The animals are giving Napoleon credit for things that he hasn’t done. This is evidence of the control he has over them and the fear he has instilled in them. His violent methods, brainwashing and propaganda techniques have resulted in his absolute control.

Animal Farm


Like this post? For more Napoleon analysis, check out our Quote Round Up: Napoleon and Power.

For more analysis, check out our brand new, quote-based, Animal Farm study guide here.


Posted in Macbeth

Introducing the New and Improved PDF: QuickLits Guide to Macbeth

We have just updated our QuickLits Guide to Macbeth. We’ve refreshed the look and made it available to download instantly as a PDF!

We’d love for you to come and check it out here.

Not sure about it? Take a look at some of our recent reviews:

A great, concise guide for many students like me, who have to memorise the quotes. These quotes have a straightforward ‘Who, What and Why’ layout which makes it easy for people to make notes on. This makes it possible to use in essays and remember them easily, with context and explain why it links to the question. It also allows you to start your paragraphs and be precise.  This study guide is different to many other guides I have used a student myself – other guides waffle on, and sometimes use flowery vocab which can confuse many GCSE students.  I would definitely recommend this to students who are stuck wondering which quotations are necessary to learn.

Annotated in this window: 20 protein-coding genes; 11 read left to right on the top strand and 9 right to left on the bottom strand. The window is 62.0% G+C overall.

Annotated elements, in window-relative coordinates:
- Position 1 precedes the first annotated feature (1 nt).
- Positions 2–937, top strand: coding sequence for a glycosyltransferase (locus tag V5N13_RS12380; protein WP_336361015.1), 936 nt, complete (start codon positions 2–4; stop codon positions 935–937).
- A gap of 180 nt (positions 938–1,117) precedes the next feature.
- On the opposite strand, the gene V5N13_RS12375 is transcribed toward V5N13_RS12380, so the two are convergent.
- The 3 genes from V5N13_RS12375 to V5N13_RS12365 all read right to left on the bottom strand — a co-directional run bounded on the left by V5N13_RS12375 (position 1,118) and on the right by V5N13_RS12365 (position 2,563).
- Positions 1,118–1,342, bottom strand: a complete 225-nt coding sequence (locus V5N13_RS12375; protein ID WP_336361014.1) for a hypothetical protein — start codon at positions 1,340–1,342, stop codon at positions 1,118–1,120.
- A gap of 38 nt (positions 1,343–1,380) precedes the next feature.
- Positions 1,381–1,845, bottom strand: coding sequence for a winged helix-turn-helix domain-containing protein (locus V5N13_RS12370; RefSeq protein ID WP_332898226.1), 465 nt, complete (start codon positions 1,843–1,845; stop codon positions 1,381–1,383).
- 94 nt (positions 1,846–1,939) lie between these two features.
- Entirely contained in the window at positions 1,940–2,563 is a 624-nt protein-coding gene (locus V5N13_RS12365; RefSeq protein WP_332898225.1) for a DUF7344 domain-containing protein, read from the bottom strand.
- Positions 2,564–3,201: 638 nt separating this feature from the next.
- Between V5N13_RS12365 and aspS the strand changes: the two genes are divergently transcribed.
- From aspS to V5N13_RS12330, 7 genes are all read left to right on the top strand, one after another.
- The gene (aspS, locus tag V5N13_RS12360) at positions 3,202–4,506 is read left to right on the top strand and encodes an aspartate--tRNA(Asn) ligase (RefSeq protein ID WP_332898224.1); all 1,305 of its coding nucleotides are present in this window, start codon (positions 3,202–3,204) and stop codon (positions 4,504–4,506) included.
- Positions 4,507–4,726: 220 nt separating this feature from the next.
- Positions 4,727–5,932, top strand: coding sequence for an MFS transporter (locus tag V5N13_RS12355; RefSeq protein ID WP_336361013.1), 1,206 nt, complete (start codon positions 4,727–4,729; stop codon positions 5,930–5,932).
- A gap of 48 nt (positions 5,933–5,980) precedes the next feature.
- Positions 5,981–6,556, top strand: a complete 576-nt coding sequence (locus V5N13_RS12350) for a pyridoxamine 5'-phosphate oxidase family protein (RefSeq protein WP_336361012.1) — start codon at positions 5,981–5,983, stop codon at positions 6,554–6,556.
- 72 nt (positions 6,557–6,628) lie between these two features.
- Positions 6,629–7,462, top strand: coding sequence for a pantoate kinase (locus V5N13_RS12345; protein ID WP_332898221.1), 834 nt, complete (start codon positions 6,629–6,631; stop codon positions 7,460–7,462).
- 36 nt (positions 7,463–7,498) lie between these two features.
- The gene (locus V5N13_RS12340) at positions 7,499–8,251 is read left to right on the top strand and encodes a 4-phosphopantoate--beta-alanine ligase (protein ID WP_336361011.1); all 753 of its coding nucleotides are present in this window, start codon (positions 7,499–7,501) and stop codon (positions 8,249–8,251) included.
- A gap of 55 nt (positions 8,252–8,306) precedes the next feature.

Amber, aged 15: QuickLits Guide to Macbeth.
A very clear, structured guide which highlights the most vital quotes to use for Macbeth. It provides information about the most important ones, as well as context and reasoning for them. Has helped my revision nicely.
Ryan, aged 16. QuickLits Guide to Macbeth.
The guide contains many many helpful quotes with detailed explanations. Honestly a really helpful guide and it has saved me from almost failing English literature. Amazing cheat sheet at the end as well. Nice and concise.
Joe, aged 16. QuickLits Guide to Macbeth.